Alhambra Painting Finished

Walking Round the Alhambra

The watercolour version of the black and white sketch that I posted a week or two back

Hmm sometimes I prefer the black and white, and this may be one of them

The intricacies of Islamic tracery are beyond compare, and maybe one shouldn’t attempt them in watercolour. Much of the detailing had to be left out as beyond the scope of the brush, or certainly mine at any rate. Really I was  interested in shadows as much as anything else, and even then not perhaps my best work

For spontaneous watercolour painting of architecture, I am a great admirer of John Singer Sargent, who is usually remembered as a society portrait painter, but he travelled and painted  in Europe a great deal, especially in Italy. He would draw architecture with a brush, which is a skill I admire, but haven’t yet aspired to, as I need pencil guidelines for something like architecture where accuracy is essential. I looked at some of his work recently and have started collecting his paintings on Pinterest, so stimulating are they.

Looking into some of his paintings of Venice for example, he paints enough detail to create the effect, not quite Impressionism but going that way, and feels confident enough to leave things out. The results and the colours are stunning, and each one is a collector’s piece, which of course they are. Perhaps I could convince myself that I was attempting something like that with this painting.

Coming back to my Alhambra piece, the camera has once again bleached out some colour, and reveals brushwork which the naked eye cannot see. A lame excuse but I offer it anyway

I may come back to it one day, but I have one or two things I want to do for an exhibition in October, one of which is to paint the view of New Haw Lock which I drew on site last week, so that will be my next project.

Plein Air Painting at New Haw Lock

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Something I rarely find time for is painting outdoors, but recently did, with our local art group at New Haw Lock, which is one of the many locks along the Wey Navigation in Surrey. The Navigation dates from the c17, and made the river Wey navigable by cutting canals across the meanders and shallows. Thus this mix of river and canal made the Wey navigable for barge traffic from Guildford to the Thames. Amazingly this traffic by horse drawn barge went on until 1959. By then the navigation had been cut through to Godalming in the south, and had been especially useful in carrying gunpowder from nearby Chilworth Mill through to the Thames and on into the Port of London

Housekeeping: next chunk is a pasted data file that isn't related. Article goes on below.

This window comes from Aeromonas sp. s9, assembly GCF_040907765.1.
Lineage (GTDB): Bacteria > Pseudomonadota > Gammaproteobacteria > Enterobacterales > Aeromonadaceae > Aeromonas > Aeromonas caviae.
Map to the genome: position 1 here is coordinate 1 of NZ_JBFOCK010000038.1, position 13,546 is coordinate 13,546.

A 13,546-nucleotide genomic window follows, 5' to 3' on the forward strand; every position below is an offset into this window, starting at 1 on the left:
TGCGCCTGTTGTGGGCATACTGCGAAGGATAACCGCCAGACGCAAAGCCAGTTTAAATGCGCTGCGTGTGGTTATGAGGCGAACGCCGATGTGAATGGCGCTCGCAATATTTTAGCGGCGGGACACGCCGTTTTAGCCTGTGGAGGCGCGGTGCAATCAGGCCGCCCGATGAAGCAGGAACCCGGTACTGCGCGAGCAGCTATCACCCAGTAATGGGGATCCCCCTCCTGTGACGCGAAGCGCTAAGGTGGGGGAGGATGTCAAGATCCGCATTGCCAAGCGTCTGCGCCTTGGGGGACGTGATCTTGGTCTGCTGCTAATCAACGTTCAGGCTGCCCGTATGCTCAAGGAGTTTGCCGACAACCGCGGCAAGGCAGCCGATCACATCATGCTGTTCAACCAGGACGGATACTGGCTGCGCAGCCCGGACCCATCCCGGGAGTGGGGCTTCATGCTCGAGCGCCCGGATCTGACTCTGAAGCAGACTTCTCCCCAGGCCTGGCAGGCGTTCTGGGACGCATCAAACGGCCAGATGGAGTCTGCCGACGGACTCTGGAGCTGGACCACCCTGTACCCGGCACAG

During the c18 the Wey Navigation linked with the River Arun, and on down to the south coast, but that leg was short lived and proved uneconomic to run. That section fell into disuse, although some sections have been revived by conservationists

In the picture, one of the many lock keeper’s cottages, very charming and very paintable still. New Haw is somewhat underrated and is easily missed when driving by.

We found shade to sit, as the day was hot and became hotter towards midday. The morning was enough for me, so for about 2-3 hours during which time, I worked out my composition, and just sketched putting in the shadows which of course changed quickly. Photography helps the sketch book and I recorded several stages. It is my intention to finish the painting in my “studio”, but for the moment need to finish my Alhambra painting

I shall look forward to painting the New Haw lock. This is a typical Surrey scene and a typical Surrey cottage. I will attach my drawing. I regretted afterwards only taking an A3 pad which didn’t give me enough space but at home i can use a half sheet which will enable me hopefully to include the lock in its entirety

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Now all I have to do is to decide whether or not to include the foreground tree which obscures much of the cottage but nevertheless provides some interesting lights and darks